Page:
My God!

... it's full of stars! (did I just date myself?)

Almost every culture on the planet has created gods, probably since the beginning of human consciousness. It seems like it's a natural process, to try to explain things they don't or can't understand, to have a parental figure to keep people in line, and to watch over them, etc.

There are common threads with many gods, such as immortality. But usually the individual traits of a god are made in the image of the humans imagining it. 

So here is my question to you. If you were to create a new god, what would it be like? Assume that the god you'd create would be one you'd like. 

Here is the god I'd make, at the moment. I'm sure this will change once I get some good ideas from all of you. 
  • Immortal
  • Generous
  • Compassionate
  • Loving
  • All sexes (like a hermaphrodite, but this would be conceptual more than anything) so that it would relate to all sexes
  • Good and gentle sense of humor
  • A parental attitude to how we live our lives - so it would let us make mistakes and grown as a civilization on our own
  • Doesn't need or want to be worship
  • Lets us have a clause that when we die, it will be painless (sorry, I hate the idea of suffering when we die)
  • Infallible
Aspects that I am still mulling over for my god:
  • Perfection - I think this might be a bit boring, to be completely perfect. I'm not sure about it. In other words, if god created everything in perfection, we wouldn't have any room to grow.
But actually, we don't need a god and I'm glad we don't have any. We've already made it past the "baby" stage in our development as a species. We can work things out for ourselves. We need to take responsibility for ourselves, and we deserve the credit for how far and fast we've advanced.

So really, the way we have it now, on our own, has worked so far. Sure, we could be less violent and destructive as a species, but overall, I don't need anything supernatural, including a supreme parental figure.


  1. I would want a god that is open and honest. No secrets.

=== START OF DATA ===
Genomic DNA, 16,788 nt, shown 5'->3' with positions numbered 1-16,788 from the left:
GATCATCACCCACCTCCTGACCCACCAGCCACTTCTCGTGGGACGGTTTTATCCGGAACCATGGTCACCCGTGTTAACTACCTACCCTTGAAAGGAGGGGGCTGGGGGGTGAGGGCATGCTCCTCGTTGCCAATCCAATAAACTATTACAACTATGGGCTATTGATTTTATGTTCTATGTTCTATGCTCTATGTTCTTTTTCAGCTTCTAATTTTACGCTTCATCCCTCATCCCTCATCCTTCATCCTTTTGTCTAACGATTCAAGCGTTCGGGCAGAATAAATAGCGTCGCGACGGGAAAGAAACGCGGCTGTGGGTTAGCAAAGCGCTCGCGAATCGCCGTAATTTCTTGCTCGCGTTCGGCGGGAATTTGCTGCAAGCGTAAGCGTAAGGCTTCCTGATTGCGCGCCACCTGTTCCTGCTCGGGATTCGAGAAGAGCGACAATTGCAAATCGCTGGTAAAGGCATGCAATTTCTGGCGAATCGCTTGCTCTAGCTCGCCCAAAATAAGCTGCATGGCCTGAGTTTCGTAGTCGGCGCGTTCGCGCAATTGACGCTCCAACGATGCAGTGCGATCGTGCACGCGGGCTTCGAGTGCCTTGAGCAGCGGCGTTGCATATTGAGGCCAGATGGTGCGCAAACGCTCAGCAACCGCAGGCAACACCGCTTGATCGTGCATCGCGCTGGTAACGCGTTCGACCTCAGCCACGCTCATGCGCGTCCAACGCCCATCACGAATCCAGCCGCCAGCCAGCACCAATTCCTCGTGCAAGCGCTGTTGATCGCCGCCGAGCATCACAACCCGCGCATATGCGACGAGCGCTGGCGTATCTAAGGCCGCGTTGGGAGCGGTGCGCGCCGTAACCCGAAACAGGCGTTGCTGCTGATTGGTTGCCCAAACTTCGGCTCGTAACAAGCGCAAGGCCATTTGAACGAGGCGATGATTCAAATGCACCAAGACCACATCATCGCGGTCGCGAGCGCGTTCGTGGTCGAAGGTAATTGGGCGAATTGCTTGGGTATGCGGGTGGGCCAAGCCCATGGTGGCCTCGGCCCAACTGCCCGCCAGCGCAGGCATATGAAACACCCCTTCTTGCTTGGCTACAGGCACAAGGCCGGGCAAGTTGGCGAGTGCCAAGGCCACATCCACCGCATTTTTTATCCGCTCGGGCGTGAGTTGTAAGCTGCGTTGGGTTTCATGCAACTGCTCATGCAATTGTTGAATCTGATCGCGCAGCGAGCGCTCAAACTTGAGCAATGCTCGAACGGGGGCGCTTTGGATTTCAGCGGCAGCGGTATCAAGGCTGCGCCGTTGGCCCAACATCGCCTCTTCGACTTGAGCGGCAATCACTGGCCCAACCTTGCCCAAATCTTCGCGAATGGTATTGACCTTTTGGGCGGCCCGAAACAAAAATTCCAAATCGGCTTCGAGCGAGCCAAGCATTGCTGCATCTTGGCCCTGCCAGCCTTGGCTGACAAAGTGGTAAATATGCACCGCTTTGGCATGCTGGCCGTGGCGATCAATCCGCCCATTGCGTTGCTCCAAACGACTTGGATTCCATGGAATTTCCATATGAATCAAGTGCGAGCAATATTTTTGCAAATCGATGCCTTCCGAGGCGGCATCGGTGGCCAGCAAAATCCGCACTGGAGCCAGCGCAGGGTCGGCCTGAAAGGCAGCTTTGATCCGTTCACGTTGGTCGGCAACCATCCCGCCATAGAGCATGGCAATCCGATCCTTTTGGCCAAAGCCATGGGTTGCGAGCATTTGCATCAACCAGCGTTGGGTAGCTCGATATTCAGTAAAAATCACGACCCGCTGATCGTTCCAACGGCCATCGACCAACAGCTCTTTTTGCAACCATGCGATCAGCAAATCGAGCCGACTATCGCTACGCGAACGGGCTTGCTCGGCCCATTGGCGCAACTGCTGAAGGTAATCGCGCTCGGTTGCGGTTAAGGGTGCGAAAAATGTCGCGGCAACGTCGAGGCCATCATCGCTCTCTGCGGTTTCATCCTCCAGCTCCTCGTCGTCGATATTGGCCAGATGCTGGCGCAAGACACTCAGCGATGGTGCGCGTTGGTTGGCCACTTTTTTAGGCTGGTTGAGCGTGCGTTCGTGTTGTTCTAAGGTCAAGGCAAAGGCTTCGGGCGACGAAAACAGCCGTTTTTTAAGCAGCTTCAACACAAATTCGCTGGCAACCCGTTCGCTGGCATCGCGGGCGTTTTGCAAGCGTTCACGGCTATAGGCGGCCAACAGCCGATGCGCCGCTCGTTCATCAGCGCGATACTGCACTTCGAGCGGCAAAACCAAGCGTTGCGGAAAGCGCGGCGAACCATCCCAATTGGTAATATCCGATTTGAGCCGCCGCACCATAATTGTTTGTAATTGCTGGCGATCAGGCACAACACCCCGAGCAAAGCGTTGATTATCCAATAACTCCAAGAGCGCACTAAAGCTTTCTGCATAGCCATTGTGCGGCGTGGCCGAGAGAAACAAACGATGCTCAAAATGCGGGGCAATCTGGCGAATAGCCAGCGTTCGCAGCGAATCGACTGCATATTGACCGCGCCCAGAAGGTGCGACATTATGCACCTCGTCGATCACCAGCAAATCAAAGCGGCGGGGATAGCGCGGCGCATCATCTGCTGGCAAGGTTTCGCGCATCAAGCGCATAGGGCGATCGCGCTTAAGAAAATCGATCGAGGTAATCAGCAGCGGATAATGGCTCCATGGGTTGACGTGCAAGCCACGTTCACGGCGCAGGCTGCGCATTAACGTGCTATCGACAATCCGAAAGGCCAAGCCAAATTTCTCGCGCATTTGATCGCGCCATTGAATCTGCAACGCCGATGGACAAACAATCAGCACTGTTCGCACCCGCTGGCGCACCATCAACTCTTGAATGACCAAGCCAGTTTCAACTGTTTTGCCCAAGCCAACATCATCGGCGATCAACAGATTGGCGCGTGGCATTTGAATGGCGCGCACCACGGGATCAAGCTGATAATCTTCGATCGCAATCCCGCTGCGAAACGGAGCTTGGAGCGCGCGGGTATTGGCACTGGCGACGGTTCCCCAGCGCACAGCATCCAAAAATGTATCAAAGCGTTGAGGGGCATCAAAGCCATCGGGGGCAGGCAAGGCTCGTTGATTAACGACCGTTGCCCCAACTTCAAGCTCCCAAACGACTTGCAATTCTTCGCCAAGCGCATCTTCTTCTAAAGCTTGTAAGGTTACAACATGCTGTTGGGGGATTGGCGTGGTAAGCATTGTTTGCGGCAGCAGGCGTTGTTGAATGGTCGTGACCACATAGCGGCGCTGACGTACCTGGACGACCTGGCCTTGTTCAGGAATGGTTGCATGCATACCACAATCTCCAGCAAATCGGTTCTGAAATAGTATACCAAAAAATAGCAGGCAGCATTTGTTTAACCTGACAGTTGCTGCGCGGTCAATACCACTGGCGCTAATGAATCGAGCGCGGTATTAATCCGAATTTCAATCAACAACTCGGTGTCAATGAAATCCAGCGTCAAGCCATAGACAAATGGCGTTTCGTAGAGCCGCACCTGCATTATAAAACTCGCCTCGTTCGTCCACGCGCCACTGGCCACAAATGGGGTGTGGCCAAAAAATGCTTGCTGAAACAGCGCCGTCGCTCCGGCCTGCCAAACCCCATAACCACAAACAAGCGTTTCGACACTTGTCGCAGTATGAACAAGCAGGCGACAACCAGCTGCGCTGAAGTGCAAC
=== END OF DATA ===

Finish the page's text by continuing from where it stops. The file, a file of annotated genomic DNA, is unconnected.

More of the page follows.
But then, wouldn't everybody have next week's winning lottery numbers?

    1. Sounds like good qualities, EM. :)

      I think you can be honest, and even open, without handing the answers to someone.

      For instance, I'm honest and open, but I'm not going to tell someone that I hate their new haircut. Or a god could be honest without coddling us and keeping us from living and having excitement and mystery.

  2. I'm not sure this is a worthwhile exercise. Individually, when we are calm and collected, when we have the benefit of 6,000 year old hindsight, when we are secure enough to publish our thoughts to the world, sure, we imagine, for the sake of argument, a god such as you describe above.

    But, as a species, when we are hungry and wet and dirty and tired and terrified of the terrible flashes of light in the sky which are almost immediately followed by awful booming noises that rip right through us, when we don't understand what those lights in the night sky are, or where the sun goes at night, or why our families and villages are being decimated by illnesses we don't understand and can't fight, in those situations and even worse ones, then we imagine the gods we are all familiar with today. They provide the explanations for war and our suffering. They calm our fears and simultaneously relieve us of responsibility for our own actions.

    These gods are the worst reflections of ourselves. They won't--and can't--change even as we do. They let us remember our own history without falling down in shame--God ordered that massacre, not us--and occasionally we learn something from that and progress.

    1. I see what you're saying and I agree that the gods humans have created are the worst reflections of ourselves. Well said!

      I do think that thought exercises can be helpful, though, if only to stimulate our imaginations and take a fresh look at our belief systems and worldviews.

      Isn't that why we have fiction, and science fiction?

      Certainly this more of an amuse-bouche than a big meal of profundity, though. :P

  3. "My God!

    ... it's full of stars! (did I just date myself?)"

    If you did, then I'm almost the same age as my mother — assuming we're talking about a 1968 novel that came out almost two decades before my birth.

    Anyway, what's so great about being immortal? It seems to me that becoming blasé and tossing floods onto your people to break the boredom might be an inevitable consequence of immortality.

    1. Yes, it's from the last scene of 2001 A Space Odyssey, which was released in 1968 by Stanley Kubrick and Arthur C. Clarke, based on Clarke's short story.

      I saw it about 10 years ago though.

      That's a good point, Frenzie. I guess I was just thinking that a god should be the best it can be, better than humans in every way, because if it were just like us we'd just call it human or another species, etc.

      So I felt that it should be immortal because we are not. My god wouldn't get bored, though. That is a human emotion (or a higher functioning vertebrate emotion, since I know my dogs get bored too). My god would also be compassionate, so killing us out of boredom would never cross its cosmic mind.